[0066] In addition, even if the runaway or freeze of the microcomputer 2 occurs and the program cannot operate normally at the system quitting by the ACC OFF, the processing by the hardware, that is, the time-up of the hard timer circuit 1A, enables the SDRAM 6 to make a safe transition from the normal operation mode M2 to the self-refresh mode M3 or to the unsettled mode M1. Thus, the power supply to the SDRAM 6 can be halted in the unsettled mode M1.

[0067] Embodiment 2

[0068]FIG. 11 is a flowchart illustrating the operation at the system boot-up of an embodiment 2 of the backup memory control unit in accordance with the present invention. In FIG. 11, the same or like portions to those of FIG. 9 are designated by the same reference numerals, and the description thereof is omitted here. In the present embodiment 2 , the signal +B_DOWN* is supplied from the buffer 37 to the port (Bit30) of the microcomputer 2 (see, FIG. 3) by the read signal fed to the control terminal of the buffer circuit 37 at the system boot-up in response to the ACC ON. In response to the signal +B_DOWN*, a decision is made as to whether the backup so far is made normally or not (step ST41) . If the decision is made that the power supply is halted, the self-refresh mode establishment is released (step ST42), followed by waiting of 200 μs considering the characteristics of the SDRAM 6 used as the memory (step ST43), by the processing from step ST6 to step ST10, and by the transition to the normal operation.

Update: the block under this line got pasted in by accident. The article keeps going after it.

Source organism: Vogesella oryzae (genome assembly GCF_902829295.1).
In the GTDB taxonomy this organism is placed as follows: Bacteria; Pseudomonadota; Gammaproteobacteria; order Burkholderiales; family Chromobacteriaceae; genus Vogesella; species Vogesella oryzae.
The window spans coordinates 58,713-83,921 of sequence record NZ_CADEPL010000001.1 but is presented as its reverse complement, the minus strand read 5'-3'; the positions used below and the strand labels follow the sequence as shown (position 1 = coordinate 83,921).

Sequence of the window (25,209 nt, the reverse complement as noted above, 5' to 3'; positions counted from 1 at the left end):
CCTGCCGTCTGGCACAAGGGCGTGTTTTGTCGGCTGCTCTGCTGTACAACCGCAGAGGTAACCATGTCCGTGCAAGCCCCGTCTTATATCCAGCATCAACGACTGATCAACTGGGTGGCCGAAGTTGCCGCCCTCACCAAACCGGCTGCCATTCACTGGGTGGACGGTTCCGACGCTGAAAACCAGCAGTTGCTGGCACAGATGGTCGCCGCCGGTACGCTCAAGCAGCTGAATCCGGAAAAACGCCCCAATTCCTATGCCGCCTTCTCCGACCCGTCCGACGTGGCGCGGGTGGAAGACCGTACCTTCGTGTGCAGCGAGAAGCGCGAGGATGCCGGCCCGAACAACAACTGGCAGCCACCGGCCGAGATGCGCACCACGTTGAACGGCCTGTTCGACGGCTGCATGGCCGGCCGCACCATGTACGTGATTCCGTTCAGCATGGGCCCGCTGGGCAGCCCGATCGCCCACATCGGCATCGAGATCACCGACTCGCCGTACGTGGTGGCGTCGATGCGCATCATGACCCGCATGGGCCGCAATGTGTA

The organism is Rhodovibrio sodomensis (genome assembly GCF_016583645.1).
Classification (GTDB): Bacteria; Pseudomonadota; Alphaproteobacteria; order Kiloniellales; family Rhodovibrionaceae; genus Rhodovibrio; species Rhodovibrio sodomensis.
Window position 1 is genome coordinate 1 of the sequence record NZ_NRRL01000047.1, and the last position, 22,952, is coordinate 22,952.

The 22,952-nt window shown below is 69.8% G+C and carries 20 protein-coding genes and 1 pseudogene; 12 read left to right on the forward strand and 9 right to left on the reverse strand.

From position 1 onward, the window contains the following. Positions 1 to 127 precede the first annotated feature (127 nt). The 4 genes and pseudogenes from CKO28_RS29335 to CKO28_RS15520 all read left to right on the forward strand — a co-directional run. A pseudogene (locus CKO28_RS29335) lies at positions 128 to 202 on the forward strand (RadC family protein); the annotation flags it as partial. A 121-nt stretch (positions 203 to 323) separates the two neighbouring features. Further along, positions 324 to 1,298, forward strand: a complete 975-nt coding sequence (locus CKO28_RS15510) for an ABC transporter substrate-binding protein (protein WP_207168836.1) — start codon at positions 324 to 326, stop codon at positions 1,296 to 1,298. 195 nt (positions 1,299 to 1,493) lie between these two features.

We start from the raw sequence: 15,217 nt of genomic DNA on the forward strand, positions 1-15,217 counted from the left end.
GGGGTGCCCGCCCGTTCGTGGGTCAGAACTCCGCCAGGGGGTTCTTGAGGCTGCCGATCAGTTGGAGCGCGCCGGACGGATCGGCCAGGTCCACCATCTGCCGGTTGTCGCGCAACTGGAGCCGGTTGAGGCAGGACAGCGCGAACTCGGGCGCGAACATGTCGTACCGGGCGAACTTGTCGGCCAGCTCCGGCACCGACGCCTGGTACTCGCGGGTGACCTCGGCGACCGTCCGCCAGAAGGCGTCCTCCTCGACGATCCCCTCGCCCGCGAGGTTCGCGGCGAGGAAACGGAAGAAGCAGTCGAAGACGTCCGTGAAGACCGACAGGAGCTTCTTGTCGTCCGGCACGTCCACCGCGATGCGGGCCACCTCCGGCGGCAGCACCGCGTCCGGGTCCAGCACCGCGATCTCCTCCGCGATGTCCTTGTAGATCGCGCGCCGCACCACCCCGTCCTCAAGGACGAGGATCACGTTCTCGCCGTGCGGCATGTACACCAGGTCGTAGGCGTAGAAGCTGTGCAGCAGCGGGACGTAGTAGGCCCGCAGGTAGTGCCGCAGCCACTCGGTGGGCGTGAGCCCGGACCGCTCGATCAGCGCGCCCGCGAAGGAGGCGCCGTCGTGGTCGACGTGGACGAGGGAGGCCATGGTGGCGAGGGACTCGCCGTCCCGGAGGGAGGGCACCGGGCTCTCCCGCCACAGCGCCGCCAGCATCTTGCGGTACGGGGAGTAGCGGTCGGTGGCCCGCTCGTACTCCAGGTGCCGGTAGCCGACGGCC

[0069] Thus, the present embodiment 2 makes a decision as to whether the backup up to that time is made normally or not at the system boot-up in response to the ACC ON, and if it decides that the backup of the SDRAM 6 is not made normally, it causes the SDRAM to shift to the normal operation mode M2 by releasing the self-refresh mode establishment. As a result, the present embodiment 2 of the backup memory control unit offers an advantage of being able to improve the reliability of the data stored in the SDRAM 6 at the system boot-up in response to the ACC ON.

Classifications
U.S. Classification365/200
International ClassificationG11C11/4072, G11C7/24, G11C11/4078, G06F12/16, G06F12/00, G11C7/20, G11C7/22, G06F1/26, G11C11/406
Cooperative ClassificationG11C7/22, G11C7/24, G11C11/406, G11C7/20, G11C2207/2227, G11C11/4078, G11C11/4072
European ClassificationG11C7/22, G11C11/4078, G11C7/20, G11C11/406, G11C7/24, G11C11/4072
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Jan 2, 2014FPAYFee payment
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Dec 30, 2009FPAYFee payment
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Owner name: MITSUBISHI DENKI KABUSHIKI KAISA, JAPAN
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Effective date: 20030205